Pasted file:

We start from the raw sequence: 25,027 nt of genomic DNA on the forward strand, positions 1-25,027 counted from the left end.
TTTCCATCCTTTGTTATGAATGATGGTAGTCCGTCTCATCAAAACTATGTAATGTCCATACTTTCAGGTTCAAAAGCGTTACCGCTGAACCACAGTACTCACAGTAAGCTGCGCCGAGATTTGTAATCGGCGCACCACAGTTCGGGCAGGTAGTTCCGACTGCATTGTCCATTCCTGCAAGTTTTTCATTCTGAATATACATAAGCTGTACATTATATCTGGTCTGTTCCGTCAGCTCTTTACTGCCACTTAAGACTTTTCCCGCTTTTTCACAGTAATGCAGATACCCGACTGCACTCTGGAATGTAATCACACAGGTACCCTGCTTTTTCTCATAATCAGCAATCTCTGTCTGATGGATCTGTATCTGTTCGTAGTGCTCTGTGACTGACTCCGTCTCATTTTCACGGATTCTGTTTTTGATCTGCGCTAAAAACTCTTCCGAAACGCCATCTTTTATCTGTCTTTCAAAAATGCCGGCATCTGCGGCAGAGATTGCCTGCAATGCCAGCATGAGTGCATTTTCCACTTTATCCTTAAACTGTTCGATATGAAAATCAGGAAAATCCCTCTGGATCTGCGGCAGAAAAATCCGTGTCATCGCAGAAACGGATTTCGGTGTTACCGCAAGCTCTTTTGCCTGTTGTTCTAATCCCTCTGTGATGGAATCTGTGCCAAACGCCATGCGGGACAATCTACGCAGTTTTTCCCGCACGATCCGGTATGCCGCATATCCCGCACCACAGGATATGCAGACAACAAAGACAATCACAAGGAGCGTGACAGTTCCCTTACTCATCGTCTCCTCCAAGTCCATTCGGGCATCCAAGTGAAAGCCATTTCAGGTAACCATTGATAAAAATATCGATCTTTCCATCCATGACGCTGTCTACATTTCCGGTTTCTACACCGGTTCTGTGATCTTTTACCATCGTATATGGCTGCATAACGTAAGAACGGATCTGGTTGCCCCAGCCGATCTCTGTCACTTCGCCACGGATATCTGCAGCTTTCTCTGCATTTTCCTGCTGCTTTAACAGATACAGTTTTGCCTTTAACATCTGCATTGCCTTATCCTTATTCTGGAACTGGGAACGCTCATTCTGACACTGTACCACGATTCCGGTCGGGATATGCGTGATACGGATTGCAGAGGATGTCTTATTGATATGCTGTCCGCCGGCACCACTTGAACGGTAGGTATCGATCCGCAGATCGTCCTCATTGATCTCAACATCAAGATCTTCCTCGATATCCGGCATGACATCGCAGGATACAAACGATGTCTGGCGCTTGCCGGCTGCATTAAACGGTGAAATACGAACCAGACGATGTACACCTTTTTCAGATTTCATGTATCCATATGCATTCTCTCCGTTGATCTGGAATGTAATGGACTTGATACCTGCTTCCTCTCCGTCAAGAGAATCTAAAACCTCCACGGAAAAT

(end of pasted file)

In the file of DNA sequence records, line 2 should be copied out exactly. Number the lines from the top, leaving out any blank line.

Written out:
TTTCCATCCTTTGTTATGAATGATGGTAGTCCGTCTCATCAAAACTATGTAATGTCCATACTTTCAGGTTCAAAAGCGTTACCGCTGAACCACAGTACTCACAGTAAGCTGCGCCGAGATTTGTAATCGGCGCACCACAGTTCGGGCAGGTAGTTCCGACTGCATTGTCCATTCCTGCAAGTTTTTCATTCTGAATATACATAAGCTGTACATTATATCTGGTCTGTTCCGTCAGCTCTTTACTGCCACTTAAGACTTTTCCCGCTTTTTCACAGTAATGCAGATACCCGACTGCACTCTGGAATGTAATCACACAGGTACCCTGCTTTTTCTCATAATCAGCAATCTCTGTCTGATGGATCTGTATCTGTTCGTAGTGCTCTGTGACTGACTCCGTCTCATTTTCACGGATTCTGTTTTTGATCTGCGCTAAAAACTCTTCCGAAACGCCATCTTTTATCTGTCTTTCAAAAATGCCGGCATCTGCGGCAGAGATTGCCTGCAATGCCAGCATGAGTGCATTTTCCACTTTATCCTTAAACTGTTCGATATGAAAATCAGGAAAATCCCTCTGGATCTGCGGCAGAAAAATCCGTGTCATCGCAGAAACGGATTTCGGTGTTACCGCAAGCTCTTTTGCCTGTTGTTCTAATCCCTCTGTGATGGAATCTGTGCCAAACGCCATGCGGGACAATCTACGCAGTTTTTCCCGCACGATCCGGTATGCCGCATATCCCGCACCACAGGATATGCAGACAACAAAGACAATCACAAGGAGCGTGACAGTTCCCTTACTCATCGTCTCCTCCAAGTCCATTCGGGCATCCAAGTGAAAGCCATTTCAGGTAACCATTGATAAAAATATCGATCTTTCCATCCATGACGCTGTCTACATTTCCGGTTTCTACACCGGTTCTGTGATCTTTTACCATCGTATATGGCTGCATAACGTAAGAACGGATCTGGTTGCCCCAGCCGATCTCTGTCACTTCGCCACGGATATCTGCAGCTTTCTCTGCATTTTCCTGCTGCTTTAACAGATACAGTTTTGCCTTTAACATCTGCATTGCCTTATCCTTATTCTGGAACTGGGAACGCTCATTCTGACACTGTACCACGATTCCGGTCGGGATATGCGTGATACGGATTGCAGAGGATGTCTTATTGATATGCTGTCCGCCGGCACCACTTGAACGGTAGGTATCGATCCGCAGATCGTCCTCATTGATCTCAACATCAAGATCTTCCTCGATATCCGGCATGACATCGCAGGATACAAACGATGTCTGGCGCTTGCCGGCTGCATTAAACGGTGAAATACGAACCAGACGATGTACACCTTTTTCAGATTTCATGTATCCATATGCATTCTCTCCGTTGATCTGGAATGTAATGGACTTGATACCTGCTTCCTCTCCGTCAAGAGAATCTAAAACCTCCACGGAAAAT